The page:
- Diploma of Higher Education (240 credits)
- Certificate of Higher Education (120 credits)

Full-time with PTY

This Bachelor's Degree (Honours) programme is studied full-time over five academic years, consisting of a Foundation Year, an optional professional training year and 360 credits (120 credits at FHEQ levels 4, 5 and 6). All modules are based on a 15-credit tariff
Possible exit awards include:
- Bachelor's Degree (Ordinary) (300 credits)
- Diploma of Higher Education (240 credits)
- Certificate of Higher Education (120 credits)

Programme Adjustments (if applicable)



Year 0 - FHEQ Level 3

Module Selection for Year 0 - FHEQ Level 3

Choose 1 optional module in semester 1 and 1 optional module in semester 2.

For further information on FHEQ levels 4, 5 and 6 please view the programme specification for the full-time BSc (Hons) Financial Mathematics programme.

Year 0 (with PTY) - FHEQ Level 3

Module Selection for Year 0 (with PTY) - FHEQ Level 3

Choose 1 optional module in semester 1 and 1 optional module in semester 2.

For further information on FHEQ levels 4, 5 and 6 and professional training year please view the programme specification for the full-time with PTY BSc (Hons) Financial Mathematics programme.

Opportunities for placements / work related learning / collaborative activity

Associate Tutor(s) / Guest Speakers / Visiting Academics N
Professional Training Year (PTY) N
Placement(s) (study or work that are not part of PTY) N
Clinical Placement(s) (that are not part of the PTY scheme) N
Study exchange (Level 5) N
Dual degree N

Other information

The University of Surrey is committed to developing graduates with strengths in Employability, Digital Capabilities, Global and Cultural Capabilities, Sustainability, and Resourcefulness and Resilience. This programme is designed to allow students to develop knowledge, skills, and capabilities in the following areas:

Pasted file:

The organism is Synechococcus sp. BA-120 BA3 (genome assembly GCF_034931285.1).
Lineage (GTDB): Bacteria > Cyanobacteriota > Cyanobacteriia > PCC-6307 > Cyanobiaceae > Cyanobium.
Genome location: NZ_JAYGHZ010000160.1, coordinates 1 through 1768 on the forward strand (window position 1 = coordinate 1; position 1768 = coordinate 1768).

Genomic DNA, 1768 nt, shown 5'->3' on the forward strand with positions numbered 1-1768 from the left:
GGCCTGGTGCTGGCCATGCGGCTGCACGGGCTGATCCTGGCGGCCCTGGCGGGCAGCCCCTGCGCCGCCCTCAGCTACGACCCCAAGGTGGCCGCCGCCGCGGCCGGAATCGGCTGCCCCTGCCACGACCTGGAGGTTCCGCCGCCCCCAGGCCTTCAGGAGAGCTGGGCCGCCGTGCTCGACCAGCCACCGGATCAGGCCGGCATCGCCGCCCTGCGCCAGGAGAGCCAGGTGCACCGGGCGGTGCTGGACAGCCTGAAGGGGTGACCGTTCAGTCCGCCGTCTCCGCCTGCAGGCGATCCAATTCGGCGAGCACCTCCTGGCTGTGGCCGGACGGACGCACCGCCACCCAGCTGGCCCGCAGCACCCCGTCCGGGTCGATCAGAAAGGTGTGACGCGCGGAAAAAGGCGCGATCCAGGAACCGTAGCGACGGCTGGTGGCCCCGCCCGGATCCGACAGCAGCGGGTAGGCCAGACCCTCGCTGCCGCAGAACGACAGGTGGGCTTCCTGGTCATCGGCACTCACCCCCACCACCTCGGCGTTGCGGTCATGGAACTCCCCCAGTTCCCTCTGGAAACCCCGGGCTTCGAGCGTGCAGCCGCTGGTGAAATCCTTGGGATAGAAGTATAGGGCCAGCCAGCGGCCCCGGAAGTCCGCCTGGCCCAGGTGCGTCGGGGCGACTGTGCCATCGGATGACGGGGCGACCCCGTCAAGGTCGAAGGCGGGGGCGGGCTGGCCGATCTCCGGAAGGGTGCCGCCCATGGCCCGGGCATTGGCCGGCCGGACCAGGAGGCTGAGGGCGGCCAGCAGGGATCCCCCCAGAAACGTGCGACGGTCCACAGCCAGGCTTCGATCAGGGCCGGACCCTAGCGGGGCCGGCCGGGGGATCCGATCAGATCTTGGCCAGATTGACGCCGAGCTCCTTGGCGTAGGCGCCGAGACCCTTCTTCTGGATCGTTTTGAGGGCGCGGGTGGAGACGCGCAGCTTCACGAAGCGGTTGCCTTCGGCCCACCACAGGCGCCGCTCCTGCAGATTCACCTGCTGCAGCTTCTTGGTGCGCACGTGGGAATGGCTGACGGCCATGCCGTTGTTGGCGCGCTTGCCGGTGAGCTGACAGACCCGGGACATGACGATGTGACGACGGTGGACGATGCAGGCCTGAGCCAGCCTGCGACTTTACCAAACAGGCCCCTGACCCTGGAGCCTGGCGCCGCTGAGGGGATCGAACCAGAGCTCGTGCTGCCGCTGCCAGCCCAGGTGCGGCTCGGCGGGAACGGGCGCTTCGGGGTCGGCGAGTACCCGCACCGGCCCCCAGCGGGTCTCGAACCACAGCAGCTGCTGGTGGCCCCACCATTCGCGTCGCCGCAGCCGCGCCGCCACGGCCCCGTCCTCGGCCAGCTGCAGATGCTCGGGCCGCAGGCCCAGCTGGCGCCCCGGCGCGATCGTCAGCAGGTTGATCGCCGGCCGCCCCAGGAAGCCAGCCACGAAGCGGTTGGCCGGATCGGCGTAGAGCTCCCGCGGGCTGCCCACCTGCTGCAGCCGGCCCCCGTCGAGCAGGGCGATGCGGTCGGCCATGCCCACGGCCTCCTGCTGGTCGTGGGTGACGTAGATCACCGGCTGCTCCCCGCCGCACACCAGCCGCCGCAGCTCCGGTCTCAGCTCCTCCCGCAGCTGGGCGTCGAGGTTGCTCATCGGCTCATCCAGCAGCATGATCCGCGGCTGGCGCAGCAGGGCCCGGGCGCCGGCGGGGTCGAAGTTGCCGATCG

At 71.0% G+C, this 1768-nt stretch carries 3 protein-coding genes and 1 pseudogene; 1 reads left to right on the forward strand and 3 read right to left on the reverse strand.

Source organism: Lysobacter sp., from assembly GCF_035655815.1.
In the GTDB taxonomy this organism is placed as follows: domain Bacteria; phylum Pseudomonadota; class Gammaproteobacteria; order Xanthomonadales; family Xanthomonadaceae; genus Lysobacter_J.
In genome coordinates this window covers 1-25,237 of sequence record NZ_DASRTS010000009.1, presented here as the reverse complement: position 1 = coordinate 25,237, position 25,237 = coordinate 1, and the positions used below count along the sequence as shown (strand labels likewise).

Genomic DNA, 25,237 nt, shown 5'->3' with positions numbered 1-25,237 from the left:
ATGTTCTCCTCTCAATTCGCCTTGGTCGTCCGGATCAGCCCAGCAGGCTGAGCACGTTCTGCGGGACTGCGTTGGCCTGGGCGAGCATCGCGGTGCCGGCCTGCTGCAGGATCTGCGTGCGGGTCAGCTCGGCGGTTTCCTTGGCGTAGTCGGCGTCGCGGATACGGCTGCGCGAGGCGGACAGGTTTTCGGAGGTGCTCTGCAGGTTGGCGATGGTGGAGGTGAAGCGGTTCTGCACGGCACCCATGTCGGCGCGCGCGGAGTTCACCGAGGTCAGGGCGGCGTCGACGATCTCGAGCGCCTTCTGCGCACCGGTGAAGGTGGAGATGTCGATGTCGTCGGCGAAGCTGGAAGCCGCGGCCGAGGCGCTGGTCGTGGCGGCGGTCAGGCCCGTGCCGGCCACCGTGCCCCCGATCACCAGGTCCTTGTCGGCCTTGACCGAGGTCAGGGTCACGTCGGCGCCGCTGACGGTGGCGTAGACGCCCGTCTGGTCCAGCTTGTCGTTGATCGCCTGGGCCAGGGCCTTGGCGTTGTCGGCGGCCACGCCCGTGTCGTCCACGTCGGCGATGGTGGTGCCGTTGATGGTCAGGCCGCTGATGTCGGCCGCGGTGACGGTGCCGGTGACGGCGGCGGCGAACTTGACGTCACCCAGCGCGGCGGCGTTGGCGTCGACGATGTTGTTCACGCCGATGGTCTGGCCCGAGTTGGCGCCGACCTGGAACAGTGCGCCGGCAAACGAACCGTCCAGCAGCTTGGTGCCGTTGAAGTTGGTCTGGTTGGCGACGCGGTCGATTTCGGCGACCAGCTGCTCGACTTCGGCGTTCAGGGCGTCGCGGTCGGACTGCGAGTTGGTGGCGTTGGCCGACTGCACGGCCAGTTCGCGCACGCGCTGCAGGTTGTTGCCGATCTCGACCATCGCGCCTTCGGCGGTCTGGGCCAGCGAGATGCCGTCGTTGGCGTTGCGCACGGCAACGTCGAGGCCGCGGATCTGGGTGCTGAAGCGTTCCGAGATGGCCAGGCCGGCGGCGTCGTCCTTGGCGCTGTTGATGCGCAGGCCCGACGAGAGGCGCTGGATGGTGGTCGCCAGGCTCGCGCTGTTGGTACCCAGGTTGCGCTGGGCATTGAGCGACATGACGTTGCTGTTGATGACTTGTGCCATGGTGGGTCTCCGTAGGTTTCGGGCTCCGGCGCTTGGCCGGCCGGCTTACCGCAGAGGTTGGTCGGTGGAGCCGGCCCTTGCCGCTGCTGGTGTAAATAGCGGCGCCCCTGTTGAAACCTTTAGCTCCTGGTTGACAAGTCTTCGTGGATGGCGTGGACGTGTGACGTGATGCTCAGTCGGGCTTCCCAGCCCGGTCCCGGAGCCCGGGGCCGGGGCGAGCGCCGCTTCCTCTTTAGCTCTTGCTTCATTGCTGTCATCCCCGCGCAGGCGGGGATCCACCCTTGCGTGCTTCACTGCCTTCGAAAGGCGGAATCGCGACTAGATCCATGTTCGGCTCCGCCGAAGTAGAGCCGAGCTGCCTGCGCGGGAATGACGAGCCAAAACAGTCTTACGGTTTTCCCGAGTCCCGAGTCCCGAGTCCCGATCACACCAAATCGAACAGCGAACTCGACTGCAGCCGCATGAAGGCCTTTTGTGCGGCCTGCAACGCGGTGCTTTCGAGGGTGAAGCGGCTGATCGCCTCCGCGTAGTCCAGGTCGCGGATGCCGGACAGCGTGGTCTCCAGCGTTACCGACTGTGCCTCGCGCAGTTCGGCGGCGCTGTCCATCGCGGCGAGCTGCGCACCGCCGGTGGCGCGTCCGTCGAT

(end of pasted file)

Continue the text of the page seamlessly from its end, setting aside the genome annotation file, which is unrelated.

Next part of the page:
Digital capabilities: Students develop skills and confidence in using a variety of software tools, and they are encouraged as well as supported in organising and setting up their own social network groups. Examples include: Students are introduced to Microsoft Teams as part of their group projects, and working with these tools in a professional versus social setting is explored. Programming languages such as Matlab, Javascript and Python are introduced. The students become conversant with working within the university VLE (SurreyLearn) through dedicated training sessions which are reinforced with embedded activities in specific modules (which may use different aspects of Surreylearn functionality, particularly for different assessment styles.) All students learn to use tools such as the similarity checker Turnitin and debating the use of generative AI tools is now a learning objective within the Computer Laboratory module.Further applications that students need to develop competency in for producing academic output include using MS Office tools such as Word, Excel and Power point.